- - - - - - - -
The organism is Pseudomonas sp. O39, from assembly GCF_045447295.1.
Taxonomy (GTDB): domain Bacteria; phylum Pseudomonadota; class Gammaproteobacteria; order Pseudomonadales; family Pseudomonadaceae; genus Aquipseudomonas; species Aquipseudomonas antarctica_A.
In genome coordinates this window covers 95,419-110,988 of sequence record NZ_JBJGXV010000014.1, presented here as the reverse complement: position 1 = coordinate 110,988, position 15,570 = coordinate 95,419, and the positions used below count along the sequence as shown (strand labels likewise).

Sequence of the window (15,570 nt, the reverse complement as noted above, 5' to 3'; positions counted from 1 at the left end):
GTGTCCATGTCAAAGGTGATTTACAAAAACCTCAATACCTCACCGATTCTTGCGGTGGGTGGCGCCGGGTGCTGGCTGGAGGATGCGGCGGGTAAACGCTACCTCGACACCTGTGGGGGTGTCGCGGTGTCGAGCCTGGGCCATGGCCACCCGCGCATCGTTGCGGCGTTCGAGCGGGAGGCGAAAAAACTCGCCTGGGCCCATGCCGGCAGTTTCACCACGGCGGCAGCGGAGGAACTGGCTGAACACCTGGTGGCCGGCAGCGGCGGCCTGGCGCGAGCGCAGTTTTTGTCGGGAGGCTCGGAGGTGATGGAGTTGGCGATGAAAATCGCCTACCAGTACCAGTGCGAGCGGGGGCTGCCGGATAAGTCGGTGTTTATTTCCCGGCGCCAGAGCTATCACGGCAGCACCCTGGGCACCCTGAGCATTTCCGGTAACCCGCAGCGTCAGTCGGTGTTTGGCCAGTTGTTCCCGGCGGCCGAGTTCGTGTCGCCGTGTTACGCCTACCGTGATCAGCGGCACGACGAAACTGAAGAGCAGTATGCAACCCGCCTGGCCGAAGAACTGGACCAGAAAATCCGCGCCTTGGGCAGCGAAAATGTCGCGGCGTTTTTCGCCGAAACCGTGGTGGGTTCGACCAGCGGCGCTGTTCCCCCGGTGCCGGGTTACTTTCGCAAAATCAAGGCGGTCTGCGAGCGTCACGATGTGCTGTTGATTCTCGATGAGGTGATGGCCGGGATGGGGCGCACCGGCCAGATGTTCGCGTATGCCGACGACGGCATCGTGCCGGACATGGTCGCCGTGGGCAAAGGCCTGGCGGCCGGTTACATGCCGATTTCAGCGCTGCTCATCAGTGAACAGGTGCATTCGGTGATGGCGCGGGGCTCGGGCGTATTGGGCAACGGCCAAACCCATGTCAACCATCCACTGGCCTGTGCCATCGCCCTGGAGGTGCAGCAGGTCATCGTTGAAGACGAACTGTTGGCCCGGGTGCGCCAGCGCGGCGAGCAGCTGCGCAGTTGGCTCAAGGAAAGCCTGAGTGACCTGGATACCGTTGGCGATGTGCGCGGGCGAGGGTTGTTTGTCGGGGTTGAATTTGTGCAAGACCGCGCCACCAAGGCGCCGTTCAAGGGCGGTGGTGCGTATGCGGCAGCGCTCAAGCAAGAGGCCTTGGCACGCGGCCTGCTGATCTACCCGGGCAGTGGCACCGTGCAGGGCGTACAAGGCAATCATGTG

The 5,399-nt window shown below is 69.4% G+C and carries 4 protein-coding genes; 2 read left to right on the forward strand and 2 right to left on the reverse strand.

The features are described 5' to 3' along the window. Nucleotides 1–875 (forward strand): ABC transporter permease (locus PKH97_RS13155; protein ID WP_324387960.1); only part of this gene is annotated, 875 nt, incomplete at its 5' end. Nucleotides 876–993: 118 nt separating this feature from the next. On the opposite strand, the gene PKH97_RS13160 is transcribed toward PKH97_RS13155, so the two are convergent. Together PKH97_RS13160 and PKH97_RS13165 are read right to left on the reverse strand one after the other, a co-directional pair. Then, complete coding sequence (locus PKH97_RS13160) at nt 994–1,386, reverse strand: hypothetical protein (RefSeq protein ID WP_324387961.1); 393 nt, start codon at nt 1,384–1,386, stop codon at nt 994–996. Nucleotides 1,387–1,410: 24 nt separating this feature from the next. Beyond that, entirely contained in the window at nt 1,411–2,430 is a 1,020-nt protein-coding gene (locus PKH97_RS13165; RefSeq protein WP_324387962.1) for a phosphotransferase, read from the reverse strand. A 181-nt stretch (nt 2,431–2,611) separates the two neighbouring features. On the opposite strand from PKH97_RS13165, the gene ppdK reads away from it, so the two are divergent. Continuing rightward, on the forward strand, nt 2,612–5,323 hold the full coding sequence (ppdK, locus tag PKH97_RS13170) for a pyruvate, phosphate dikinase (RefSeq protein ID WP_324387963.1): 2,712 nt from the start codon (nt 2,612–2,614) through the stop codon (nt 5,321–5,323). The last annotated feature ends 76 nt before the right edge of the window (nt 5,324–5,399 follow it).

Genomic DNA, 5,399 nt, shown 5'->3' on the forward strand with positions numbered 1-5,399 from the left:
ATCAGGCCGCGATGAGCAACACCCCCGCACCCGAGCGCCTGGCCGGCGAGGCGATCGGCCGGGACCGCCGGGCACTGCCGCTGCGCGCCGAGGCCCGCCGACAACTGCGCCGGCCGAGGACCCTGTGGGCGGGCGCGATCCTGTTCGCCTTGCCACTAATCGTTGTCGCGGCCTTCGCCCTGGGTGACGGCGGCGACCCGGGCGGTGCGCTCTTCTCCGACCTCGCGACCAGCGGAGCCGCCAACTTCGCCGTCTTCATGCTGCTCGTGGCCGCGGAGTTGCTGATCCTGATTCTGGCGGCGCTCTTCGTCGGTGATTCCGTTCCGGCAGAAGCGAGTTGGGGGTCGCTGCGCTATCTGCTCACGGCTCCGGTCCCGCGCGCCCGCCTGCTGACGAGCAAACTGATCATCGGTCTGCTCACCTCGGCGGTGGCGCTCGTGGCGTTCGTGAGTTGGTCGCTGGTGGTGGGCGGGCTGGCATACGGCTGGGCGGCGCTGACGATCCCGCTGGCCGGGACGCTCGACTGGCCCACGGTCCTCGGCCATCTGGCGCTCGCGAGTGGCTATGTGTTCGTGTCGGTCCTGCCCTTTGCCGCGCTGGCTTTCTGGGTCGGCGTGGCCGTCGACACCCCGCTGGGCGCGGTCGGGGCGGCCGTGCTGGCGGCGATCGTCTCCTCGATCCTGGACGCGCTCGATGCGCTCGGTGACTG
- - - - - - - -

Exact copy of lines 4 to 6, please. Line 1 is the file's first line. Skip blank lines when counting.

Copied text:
Sequence of the window (15,570 nt, the reverse complement as noted above, 5' to 3'; positions counted from 1 at the left end):
GTGTCCATGTCAAAGGTGATTTACAAAAACCTCAATACCTCACCGATTCTTGCGGTGGGTGGCGCCGGGTGCTGGCTGGAGGATGCGGCGGGTAAACGCTACCTCGACACCTGTGGGGGTGTCGCGGTGTCGAGCCTGGGCCATGGCCACCCGCGCATCGTTGCGGCGTTCGAGCGGGAGGCGAAAAAACTCGCCTGGGCCCATGCCGGCAGTTTCACCACGGCGGCAGCGGAGGAACTGGCTGAACACCTGGTGGCCGGCAGCGGCGGCCTGGCGCGAGCGCAGTTTTTGTCGGGAGGCTCGGAGGTGATGGAGTTGGCGATGAAAATCGCCTACCAGTACCAGTGCGAGCGGGGGCTGCCGGATAAGTCGGTGTTTATTTCCCGGCGCCAGAGCTATCACGGCAGCACCCTGGGCACCCTGAGCATTTCCGGTAACCCGCAGCGTCAGTCGGTGTTTGGCCAGTTGTTCCCGGCGGCCGAGTTCGTGTCGCCGTGTTACGCCTACCGTGATCAGCGGCACGACGAAACTGAAGAGCAGTATGCAACCCGCCTGGCCGAAGAACTGGACCAGAAAATCCGCGCCTTGGGCAGCGAAAATGTCGCGGCGTTTTTCGCCGAAACCGTGGTGGGTTCGACCAGCGGCGCTGTTCCCCCGGTGCCGGGTTACTTTCGCAAAATCAAGGCGGTCTGCGAGCGTCACGATGTGCTGTTGATTCTCGATGAGGTGATGGCCGGGATGGGGCGCACCGGCCAGATGTTCGCGTATGCCGACGACGGCATCGTGCCGGACATGGTCGCCGTGGGCAAAGGCCTGGCGGCCGGTTACATGCCGATTTCAGCGCTGCTCATCAGTGAACAGGTGCATTCGGTGATGGCGCGGGGCTCGGGCGTATTGGGCAACGGCCAAACCCATGTCAACCATCCACTGGCCTGTGCCATCGCCCTGGAGGTGCAGCAGGTCATCGTTGAAGACGAACTGTTGGCCCGGGTGCGCCAGCGCGGCGAGCAGCTGCGCAGTTGGCTCAAGGAAAGCCTGAGTGACCTGGATACCGTTGGCGATGTGCGCGGGCGAGGGTTGTTTGTCGGGGTTGAATTTGTGCAAGACCGCGCCACCAAGGCGCCGTTCAAGGGCGGTGGTGCGTATGCGGCAGCGCTCAAGCAAGAGGCCTTGGCACGCGGCCTGCTGATCTACCCGGGCAGTGGCACCGTGCAGGGCGTACAAGGCAATCATGTG

The 5,399-nt window shown below is 69.4% G+C and carries 4 protein-coding genes; 2 read left to right on the forward strand and 2 right to left on the reverse strand.